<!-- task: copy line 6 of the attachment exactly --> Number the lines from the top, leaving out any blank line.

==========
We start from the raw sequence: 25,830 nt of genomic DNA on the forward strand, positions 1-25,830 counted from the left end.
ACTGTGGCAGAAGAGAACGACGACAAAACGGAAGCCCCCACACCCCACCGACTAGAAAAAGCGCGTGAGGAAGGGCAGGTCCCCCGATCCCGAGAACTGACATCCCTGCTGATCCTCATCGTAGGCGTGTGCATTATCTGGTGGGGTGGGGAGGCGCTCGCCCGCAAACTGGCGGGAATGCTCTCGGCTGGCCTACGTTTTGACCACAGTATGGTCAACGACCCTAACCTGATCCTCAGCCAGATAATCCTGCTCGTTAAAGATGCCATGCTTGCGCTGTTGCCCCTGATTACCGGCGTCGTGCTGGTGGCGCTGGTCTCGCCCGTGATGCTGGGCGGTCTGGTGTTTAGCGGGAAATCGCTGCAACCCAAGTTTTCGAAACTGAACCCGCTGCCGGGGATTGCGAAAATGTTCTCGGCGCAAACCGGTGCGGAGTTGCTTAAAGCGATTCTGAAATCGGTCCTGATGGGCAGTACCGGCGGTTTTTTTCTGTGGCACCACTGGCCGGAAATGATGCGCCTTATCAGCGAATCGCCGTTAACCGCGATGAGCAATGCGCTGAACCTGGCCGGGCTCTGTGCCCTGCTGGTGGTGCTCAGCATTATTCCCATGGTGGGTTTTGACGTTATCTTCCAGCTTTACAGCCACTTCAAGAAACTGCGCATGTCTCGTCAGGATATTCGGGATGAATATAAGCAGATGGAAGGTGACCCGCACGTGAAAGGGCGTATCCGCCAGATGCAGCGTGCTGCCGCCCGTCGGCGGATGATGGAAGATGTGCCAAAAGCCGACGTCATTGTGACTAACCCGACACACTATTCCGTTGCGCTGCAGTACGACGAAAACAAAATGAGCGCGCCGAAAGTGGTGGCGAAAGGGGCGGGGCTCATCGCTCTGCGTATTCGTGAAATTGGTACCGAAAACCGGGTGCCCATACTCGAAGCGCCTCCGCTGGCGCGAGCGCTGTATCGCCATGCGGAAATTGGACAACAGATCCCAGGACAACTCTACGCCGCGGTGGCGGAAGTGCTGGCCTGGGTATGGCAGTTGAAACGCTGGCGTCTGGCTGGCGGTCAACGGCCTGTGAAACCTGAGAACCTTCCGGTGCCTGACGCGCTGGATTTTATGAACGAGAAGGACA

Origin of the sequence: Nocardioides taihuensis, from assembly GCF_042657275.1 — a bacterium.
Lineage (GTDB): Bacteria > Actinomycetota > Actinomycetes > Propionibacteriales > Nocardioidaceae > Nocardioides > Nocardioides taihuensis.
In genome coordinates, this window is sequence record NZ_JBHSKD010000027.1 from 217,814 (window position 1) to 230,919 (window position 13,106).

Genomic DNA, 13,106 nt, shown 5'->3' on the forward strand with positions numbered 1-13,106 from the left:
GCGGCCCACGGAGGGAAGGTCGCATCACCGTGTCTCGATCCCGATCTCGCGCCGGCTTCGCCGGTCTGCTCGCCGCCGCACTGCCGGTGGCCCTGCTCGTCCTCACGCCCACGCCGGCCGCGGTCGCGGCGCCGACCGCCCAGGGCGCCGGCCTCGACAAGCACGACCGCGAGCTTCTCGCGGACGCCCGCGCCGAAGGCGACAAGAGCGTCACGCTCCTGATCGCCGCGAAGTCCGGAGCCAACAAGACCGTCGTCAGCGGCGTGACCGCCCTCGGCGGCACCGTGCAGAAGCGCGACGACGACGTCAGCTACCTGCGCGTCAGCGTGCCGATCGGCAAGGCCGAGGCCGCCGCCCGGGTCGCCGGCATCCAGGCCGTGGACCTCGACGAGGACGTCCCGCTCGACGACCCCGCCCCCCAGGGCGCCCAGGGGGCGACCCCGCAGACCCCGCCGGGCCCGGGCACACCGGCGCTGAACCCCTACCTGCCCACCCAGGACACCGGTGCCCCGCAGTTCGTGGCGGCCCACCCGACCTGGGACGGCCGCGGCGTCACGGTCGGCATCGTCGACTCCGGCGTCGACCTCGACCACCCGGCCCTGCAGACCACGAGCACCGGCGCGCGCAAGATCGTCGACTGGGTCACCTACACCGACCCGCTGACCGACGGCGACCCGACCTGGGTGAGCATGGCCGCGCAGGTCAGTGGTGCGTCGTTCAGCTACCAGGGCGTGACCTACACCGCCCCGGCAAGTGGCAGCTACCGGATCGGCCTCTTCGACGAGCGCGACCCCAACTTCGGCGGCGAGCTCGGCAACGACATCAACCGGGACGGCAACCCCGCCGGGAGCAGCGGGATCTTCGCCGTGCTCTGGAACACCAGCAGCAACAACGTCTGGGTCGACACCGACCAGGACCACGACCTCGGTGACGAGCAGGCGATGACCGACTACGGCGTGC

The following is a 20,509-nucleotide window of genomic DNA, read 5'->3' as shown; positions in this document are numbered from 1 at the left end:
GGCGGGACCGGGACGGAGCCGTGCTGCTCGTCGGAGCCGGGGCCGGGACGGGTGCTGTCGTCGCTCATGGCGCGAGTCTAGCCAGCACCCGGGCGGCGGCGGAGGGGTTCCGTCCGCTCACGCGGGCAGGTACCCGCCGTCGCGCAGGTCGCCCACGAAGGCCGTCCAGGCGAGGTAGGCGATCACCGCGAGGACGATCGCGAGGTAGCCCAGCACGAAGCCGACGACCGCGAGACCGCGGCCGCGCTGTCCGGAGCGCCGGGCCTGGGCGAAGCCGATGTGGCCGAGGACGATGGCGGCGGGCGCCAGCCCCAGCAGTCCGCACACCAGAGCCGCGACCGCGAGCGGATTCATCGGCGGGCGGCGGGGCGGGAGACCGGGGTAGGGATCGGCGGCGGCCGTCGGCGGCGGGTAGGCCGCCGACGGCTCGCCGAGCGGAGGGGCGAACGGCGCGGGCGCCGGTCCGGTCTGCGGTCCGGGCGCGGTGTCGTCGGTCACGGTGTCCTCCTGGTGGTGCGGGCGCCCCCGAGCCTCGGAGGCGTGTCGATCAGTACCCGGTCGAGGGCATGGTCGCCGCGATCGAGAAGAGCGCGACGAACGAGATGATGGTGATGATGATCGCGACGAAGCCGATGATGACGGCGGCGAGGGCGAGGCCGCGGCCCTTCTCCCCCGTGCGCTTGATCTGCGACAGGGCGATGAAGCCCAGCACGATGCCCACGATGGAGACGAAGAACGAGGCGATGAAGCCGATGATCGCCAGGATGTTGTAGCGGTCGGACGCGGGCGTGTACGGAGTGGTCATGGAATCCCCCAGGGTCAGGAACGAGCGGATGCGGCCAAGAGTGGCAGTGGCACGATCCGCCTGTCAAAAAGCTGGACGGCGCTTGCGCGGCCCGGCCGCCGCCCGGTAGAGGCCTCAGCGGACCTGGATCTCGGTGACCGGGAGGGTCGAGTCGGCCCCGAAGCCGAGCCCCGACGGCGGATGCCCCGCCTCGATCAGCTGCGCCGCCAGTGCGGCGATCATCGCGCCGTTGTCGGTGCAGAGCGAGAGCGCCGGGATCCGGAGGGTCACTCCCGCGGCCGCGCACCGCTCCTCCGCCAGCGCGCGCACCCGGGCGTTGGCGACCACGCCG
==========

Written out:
Genomic DNA, 13,106 nt, shown 5'->3' on the forward strand with positions numbered 1-13,106 from the left: